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CA pulled my credit report - recourse?


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I just noticed that a CA pulled my credit report twice as a 'soft' inquiry (the ones that do not affect your credit score).

Is this legal and if not what recourse do I have?

Background is that the CA has two medical debts assigned that are being reported on my credit report. I called them in early november and they pulled my CR the next day. I notice that they also pulled it a few months ago. After they puled the CR, I DVd the debts and disputed with CRAs. The CA validated the debts with the CRAs and sent me validation. The CA is in Nevada and I am in California.

Please help - the idea of a CA pulling my CR really creeps me out.

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604(a)(3)(A)

Page 12 of the PDF version on the FTC site.

I think that's true of an OC. But when a CA (not JDB) pulls your report to collect for someone else (the OC), I don't think 604(a)3(A) should apply. Unless, you take the position that I've taken in my other threads that the CA is an agent and acting under the direction of an OC and in that case, I think I'm right in saying that OC's should be held accountable for the actions of their CA's on the legal principle of "law of agency". They should not be able to have it both way. Separate entities for one purpose, but the same entity for other purposes.

I don't see how they could pull a hard inquirey no-matter what. How on earth would that be a "consumer-initiated" pull?

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I think that's true of an OC. But when a CA (not JDB) pulls your report to collect for someone else (the OC), I don't think 604(a)3(A) should apply. Unless, you take the position that I've taken in my other threads that the CA is an agent and acting under the direction of an OC and in that case, I think I'm right in saying that OC's should be held accountable for the actions of their CA's on the legal principle of "law of agency". They should not be able to have it both way. Separate entities for one purpose, but the same entity for other purposes.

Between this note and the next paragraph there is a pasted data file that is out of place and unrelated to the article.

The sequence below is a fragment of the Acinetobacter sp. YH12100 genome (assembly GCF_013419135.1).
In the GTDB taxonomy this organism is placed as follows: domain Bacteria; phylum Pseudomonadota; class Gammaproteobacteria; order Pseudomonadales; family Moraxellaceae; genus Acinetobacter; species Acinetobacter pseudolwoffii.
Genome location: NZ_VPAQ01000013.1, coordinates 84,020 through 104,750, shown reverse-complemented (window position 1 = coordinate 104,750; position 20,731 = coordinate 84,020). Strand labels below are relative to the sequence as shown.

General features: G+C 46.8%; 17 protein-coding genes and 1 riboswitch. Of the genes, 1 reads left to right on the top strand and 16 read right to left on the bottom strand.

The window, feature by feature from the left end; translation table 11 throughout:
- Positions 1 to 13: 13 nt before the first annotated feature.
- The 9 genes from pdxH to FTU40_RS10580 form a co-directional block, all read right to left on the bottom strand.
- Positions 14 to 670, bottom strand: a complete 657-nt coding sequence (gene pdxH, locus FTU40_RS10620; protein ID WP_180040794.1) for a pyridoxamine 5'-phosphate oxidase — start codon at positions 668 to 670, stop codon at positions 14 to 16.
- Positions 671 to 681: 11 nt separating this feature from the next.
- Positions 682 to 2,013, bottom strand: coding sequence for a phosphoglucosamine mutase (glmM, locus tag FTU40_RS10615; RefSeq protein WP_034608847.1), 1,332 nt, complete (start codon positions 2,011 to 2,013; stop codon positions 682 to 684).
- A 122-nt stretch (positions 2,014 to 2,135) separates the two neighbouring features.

How does "or review or collection of an account of, the consumer" not apply?

I don't see how they could pull a hard inquirey no-matter what. How on earth would that be a "consumer-initiated" pull?

Yes, well, just don't say that over on CB. That's been my position for years, and it nearly got me banned.

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How does "or review or collection of an account of, the consumer" not apply?

It sounds fantastic!... IF your the account owner. If you're an ouside collection agency and not the OC, I think it could be argued that you have no right to pull my credit. If you want information about me, get it from the OC.